In fact people working them say 'children with disabilities don't talk too much'. So what's their daily experience like and what do they want to change?
There's only one way to find out, and that is by talking to children with disabilities. The PNG Assembly of Disabled Persons, the Disability Promotion and Advocacy Association Vanuatu , Save the Children, and Australia's Deakin University are setting out to find the priorities and concerns of children with disabilities.
Presenter: Brian Abbott
Nichola Krey, the Country Director of Save the Children in Vanuatu
Elena Jenkins, Deakin Research Fellow
KREY: Save the Children in association with the DPA and Deakin University have been working all this week specifically on answering just that. Deakin has been training together with our child participation officers in how we will communicate with children who can't necessarily communicate through traditional methods and they've come up with a number of fascinating ways to communicate with children through song, through toys and games, a number of ways which we will be trialing over the next two years to gain an accurate understanding of what it is really like to be a child with a disability in Vanuatu.
ABBOTT: you just mentioned two years ,this is quite a long project?
KREY: It's a long project. We recognise that this is not something that can happen quickly. These need to be long conversations that we're having with these children and their communities and developing relationships with the communities we're working in. Communication is not going to happen immediately. A lot of people with disabilities in Vanuatu are currently very invisible. To actually build those relationships and have children starting to communicate with us will take the necessary time.
ABBOTT: How many children do you think will become involved in the project?
KREY: Global statistics indicate that 15 per cent of people live with disabilities. The population of Vanuatu is 230,000 people so there could be anywhere up to 20 - 25,000 children or people with disabilities that we're meeting and talking to.
ABBOTT: Now Elena a question directed to you. What's going to happen to the information that you gather?
JENKINS: We're hoping that it is going to have direct policy implications for government agencies here in Vanuatu. The government is very interested to know what's happening to children with disabilities as well as NGOs and community based organisations. So they will be able to better target the planning and implementation and evaluation of services to include children with disabilities. That is the main aim. Another good reason to do this research is we're developing these tools. No one has used these tools before, no one has asked these questions before so these tools will be developed so that they suit children with a range of disabilities and then those tool will be available for any other organisation to pick up and use.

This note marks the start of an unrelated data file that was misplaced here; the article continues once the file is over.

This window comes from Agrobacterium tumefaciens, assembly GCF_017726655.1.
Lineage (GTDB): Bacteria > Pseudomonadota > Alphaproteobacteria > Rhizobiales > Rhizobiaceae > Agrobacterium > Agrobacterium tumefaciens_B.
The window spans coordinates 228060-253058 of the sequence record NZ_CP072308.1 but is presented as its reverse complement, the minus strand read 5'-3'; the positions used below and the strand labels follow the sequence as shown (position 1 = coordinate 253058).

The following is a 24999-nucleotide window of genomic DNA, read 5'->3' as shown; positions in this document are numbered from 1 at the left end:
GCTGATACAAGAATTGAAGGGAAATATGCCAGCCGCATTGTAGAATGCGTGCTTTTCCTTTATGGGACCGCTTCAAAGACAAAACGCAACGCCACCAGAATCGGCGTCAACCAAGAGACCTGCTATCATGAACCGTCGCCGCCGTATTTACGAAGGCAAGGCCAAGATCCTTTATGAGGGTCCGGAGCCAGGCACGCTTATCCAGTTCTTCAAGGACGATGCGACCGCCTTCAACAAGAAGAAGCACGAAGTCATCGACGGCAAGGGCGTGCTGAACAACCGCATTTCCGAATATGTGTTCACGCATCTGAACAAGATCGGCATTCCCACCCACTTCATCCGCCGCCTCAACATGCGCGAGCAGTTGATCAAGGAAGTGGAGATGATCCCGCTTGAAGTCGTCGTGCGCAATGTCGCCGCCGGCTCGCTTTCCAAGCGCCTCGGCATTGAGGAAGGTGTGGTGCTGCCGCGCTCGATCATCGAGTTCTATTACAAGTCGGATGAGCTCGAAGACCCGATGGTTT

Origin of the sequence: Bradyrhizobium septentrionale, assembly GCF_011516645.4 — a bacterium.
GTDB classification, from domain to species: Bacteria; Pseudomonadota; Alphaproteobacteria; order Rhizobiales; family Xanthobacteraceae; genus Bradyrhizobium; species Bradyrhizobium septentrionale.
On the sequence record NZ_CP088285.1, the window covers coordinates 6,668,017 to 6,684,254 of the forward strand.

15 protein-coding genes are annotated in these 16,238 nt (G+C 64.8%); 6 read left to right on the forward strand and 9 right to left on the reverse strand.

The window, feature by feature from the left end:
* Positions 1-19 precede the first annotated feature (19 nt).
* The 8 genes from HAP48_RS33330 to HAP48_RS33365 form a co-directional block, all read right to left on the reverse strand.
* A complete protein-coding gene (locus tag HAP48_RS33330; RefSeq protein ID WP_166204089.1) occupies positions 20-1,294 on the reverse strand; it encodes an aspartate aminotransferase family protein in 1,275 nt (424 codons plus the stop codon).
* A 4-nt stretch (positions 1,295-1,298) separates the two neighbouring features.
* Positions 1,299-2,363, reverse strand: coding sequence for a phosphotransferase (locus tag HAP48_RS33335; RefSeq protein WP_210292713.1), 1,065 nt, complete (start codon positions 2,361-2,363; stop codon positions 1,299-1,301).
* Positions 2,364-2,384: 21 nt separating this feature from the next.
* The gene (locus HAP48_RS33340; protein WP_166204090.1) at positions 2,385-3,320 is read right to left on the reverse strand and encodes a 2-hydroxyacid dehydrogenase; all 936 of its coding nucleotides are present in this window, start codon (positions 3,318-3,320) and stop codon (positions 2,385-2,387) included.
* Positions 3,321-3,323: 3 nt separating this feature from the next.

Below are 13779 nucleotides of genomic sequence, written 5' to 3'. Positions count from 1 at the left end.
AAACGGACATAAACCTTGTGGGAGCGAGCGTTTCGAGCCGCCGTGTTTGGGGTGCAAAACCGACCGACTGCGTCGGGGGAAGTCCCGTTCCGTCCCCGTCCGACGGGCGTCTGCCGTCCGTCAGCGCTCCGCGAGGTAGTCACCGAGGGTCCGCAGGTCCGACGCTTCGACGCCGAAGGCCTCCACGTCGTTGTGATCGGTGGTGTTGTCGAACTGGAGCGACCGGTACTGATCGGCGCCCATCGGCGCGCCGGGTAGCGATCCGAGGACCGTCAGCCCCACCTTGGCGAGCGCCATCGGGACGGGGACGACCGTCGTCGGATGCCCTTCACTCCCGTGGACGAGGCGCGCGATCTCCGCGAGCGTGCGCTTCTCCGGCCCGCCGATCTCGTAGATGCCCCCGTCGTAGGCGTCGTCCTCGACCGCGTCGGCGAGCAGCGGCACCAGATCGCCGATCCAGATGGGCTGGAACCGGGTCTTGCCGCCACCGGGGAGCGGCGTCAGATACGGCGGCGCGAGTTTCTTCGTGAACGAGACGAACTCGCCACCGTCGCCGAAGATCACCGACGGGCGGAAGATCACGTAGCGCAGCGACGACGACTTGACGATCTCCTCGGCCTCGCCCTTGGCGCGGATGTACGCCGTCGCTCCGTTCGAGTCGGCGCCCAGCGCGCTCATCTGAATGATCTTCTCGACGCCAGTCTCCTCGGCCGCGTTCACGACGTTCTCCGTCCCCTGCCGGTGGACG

ABBOTT: Any other organisation throughout the world so this is a fairly ground breaking research project.
JENKINS: Yes, that's right. It is the only research that is happening with children with disabilities in relations to specific sectors such as health or education and they may be asked what's your experience with going to school or what particular failure but no one has asked them to name their own rules or to identify what's important to them or what they'd like to change and I think that's due to a number of reasons. One is that often researchers ask parents directly but research has found that parents don't have the same answers that children provide, and researchers don't necessarily know how to include children with disabilities so we got this unique partnership happening with Deakin that specialises in disability and research with Save the Children who as we know specialise in child participation and at a local and national level organisations disability advocacy organisations. So it's great.
ABBOTT: Is it likely Elena that every child will want something different, particularly each child with a different disability may want something else?
JENKINS: That's true and all children regardless of whether they have a disability will have unique view of their lives and it's a matter for us to then to analyse the data, to categorise and group the data so that we can pick out the majority of priorities that children are indicating so that we can pick out some really clear themes and make some direct changes.
ABBOTT: Has there been extra money promised at the end of this research to implement some of your findings?
JENKINS: There hasn't. This is funded directly by Australian aid and it is a two year project so after that it's really up to us to look at what we can do next or how we can support agencies and the government to include the findings or how we can support other organisations to do similar research in other countries.
ABBOTT: Nichola, it is also being carried out in Papua New Guinea. Do you believe there will be differences between children with disabilities in Vanuatu and children with disabilities in Papua New Guinea?
KREY: As we know Vanuatu and Papua New Guinea are two different countries but there are a couple of common characteristics. Children living in remote areas without access to education and health services and without services specifically related to people with disabilities, so I think we might see a couple of similarities and personally I'm very much looking forward to getting the results.